The roof of the building is one of the main broadcast transmission sites for the city with a host of radio station antennas, and two watchful guards looking over gardens below: two nesting peregrine falcons.

When the plans for the Plaza were under discussion a certain Joseph Sunlight (the architect of Sunlight House on Quay Street, and the man responsible for over a million  council houses in the region) voiced his opinion in a letter to The Guardian:

"To the Editor of the Manchester Guardian.

Sir, I understand to-day that the scheme for the building of a commercial skyscraper of shops and offices in the Piccadilly site, which appeared in the press last week, is coming before the Manchester City Council for acceptance and confirmation to-morrow. It seems to me a great pity that the City Council, on behalf of the citizens of Manchester, should commit itself to a decision so hurried. The people of Manchester should be given a little more time to consider and reflect before that magnificent opportunity of the Piccadilly square is prevented from being used for some big civic or cultural centre, such as Professor Richardson, the president of the Royal Academy, suggested when he last visited Manchester about six months ago. It is the last opportunity that Manchester citizens will have for 100 years of making Piccadilly a great feature of Manchester: a fine art gallery and museum might be set in the centre of that fine square. I suggest that the City Council should postpone their final decision and allow a little more time for reflection.

Yours, Joseph Sunlight, Sunlight House. Oct 2 1956.”

Sunlight might not have approved of the Plaza but even he must agree that the spruced up City Tower we have today is a fantastic reincarnation of its former self.

Take a look, if you dare, at old photos of the tower prior to the Bruntwood refurbishment, and see just what a splendid job the architects Stephenson Bell have made of the facelift. The old tower had fast become one of the landscape of the Eastern bloc with a brown, rain-stained facade - a guide in how not to use concrete, but Stephenson Bell had long spied the potential and tried unsuccessfully, in 1995, to list the building.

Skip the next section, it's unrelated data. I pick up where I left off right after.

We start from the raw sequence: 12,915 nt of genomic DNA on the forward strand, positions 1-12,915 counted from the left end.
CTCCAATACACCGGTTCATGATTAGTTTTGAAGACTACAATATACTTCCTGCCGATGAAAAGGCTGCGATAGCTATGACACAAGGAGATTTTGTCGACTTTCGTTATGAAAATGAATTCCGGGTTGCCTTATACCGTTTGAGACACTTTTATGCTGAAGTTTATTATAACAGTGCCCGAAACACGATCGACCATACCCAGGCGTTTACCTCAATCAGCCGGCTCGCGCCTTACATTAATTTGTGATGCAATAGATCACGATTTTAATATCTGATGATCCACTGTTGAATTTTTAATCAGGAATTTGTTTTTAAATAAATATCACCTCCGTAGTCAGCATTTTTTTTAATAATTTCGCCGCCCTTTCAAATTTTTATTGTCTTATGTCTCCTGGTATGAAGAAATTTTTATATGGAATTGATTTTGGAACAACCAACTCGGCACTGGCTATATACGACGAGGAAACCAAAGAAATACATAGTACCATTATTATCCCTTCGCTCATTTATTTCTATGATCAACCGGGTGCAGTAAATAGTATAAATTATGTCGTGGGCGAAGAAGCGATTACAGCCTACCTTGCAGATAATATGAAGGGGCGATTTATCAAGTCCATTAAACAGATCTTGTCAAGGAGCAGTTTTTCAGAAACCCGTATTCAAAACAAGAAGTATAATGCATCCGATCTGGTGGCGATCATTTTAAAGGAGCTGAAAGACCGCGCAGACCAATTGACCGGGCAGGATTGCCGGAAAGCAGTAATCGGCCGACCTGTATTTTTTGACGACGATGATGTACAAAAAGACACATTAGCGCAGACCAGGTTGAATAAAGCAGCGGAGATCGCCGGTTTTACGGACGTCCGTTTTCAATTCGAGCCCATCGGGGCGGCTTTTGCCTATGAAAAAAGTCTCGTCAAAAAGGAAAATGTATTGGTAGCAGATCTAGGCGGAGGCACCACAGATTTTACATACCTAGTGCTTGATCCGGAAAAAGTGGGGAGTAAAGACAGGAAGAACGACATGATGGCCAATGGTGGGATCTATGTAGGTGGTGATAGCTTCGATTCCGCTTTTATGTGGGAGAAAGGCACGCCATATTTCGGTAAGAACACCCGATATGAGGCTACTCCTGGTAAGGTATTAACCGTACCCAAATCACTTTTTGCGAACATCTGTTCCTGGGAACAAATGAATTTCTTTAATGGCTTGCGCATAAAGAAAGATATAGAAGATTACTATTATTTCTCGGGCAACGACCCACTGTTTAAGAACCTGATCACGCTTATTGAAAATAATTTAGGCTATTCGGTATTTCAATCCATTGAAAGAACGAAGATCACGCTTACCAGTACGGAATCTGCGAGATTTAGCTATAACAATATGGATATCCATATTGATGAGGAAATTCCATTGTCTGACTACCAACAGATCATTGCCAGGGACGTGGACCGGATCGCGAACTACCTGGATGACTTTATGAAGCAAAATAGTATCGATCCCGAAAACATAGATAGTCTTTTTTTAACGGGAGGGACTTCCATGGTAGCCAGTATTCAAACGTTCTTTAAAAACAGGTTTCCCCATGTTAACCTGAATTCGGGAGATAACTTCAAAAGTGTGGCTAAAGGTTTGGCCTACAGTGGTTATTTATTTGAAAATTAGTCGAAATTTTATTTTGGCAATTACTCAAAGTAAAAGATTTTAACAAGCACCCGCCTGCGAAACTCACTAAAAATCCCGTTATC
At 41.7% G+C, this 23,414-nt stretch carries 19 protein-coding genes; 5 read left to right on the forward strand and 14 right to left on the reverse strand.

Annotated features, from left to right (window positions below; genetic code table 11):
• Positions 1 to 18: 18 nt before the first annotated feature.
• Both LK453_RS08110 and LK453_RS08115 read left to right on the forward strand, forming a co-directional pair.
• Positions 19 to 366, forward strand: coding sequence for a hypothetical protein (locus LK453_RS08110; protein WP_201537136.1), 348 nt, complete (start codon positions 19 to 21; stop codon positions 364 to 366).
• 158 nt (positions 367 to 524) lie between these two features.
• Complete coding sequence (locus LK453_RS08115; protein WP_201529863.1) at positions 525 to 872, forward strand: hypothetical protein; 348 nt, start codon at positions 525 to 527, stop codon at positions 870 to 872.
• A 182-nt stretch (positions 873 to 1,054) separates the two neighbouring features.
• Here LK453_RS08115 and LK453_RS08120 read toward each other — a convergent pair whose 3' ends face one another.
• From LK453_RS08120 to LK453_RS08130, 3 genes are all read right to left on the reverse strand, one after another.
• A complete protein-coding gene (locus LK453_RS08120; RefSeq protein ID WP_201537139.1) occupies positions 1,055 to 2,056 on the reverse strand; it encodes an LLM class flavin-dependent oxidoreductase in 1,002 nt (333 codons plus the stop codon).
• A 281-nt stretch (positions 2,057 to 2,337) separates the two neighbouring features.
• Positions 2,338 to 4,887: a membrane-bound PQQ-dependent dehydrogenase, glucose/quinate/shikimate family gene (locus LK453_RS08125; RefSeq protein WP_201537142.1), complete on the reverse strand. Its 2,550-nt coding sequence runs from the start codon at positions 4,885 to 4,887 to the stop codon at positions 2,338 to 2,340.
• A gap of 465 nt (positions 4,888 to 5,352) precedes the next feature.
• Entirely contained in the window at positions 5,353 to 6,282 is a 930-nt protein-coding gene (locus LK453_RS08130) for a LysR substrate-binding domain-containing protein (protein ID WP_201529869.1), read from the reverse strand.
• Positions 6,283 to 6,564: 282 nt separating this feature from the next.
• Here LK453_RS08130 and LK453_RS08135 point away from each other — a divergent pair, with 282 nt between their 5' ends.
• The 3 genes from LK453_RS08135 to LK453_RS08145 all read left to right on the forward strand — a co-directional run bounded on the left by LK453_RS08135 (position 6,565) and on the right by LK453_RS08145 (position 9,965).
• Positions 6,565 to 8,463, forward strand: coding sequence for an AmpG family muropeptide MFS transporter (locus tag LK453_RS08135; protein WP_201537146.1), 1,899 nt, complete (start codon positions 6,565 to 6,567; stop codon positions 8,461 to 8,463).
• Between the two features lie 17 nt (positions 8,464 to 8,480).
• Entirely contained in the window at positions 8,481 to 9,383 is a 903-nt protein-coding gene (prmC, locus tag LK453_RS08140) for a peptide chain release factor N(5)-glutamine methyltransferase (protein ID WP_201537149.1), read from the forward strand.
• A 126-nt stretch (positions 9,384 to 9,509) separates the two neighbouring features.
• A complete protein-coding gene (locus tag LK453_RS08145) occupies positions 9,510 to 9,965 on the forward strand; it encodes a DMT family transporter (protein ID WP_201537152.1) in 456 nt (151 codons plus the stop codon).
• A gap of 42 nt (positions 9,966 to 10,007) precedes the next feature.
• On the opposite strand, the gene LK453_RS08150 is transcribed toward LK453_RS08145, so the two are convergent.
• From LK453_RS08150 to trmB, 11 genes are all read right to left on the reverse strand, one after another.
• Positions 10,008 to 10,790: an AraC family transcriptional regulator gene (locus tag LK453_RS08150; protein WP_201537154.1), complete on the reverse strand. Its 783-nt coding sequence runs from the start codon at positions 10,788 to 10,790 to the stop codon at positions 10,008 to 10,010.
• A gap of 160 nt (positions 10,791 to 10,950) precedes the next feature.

the site of Piccadilly Plaza after the 1940 bombing, image care of Manchester Libraries, ref m04324

Prior to the tower being built there once stood the Parker Street warehouses. The warehouses were bombed in 1940 and before being redeveloped as the plaza complex they functioned as huge water reserves for the fire service for the duration of the war. 

The loss of streets and their names is always a source of fascination when looking at the history of the city, in this case, the streets that ran between the warehouses and connected Parker Street and York Street still exist in part but have been reduced in length, and Velvet Street is the only street to no longer exist. The etymology of Velvet Street is perhaps to do with those textile warehouses - one of the tenants being Charles E. Sharp Velvet Manufacturers. In many parts of the world to this day corduroy is known as Manchester Velvet.

York Street was renamed New York Street in 2008 as part of the redevelopments.

Now back to those awesome views, but casting your glance this time to street level - over by the Mosley Street corner for a brief spell during the erection of the 1 New York Street development there was a secret entrance to an underground tunnel visible. The tunnel lead beneath the street and tramline into the adjacent building; the former Royal Bank of Scotland, connecting two of its bank vaults. It has since been filled in with concrete.

Photos by Skyliner/Hayley Flynn and Flickr user seva_nmb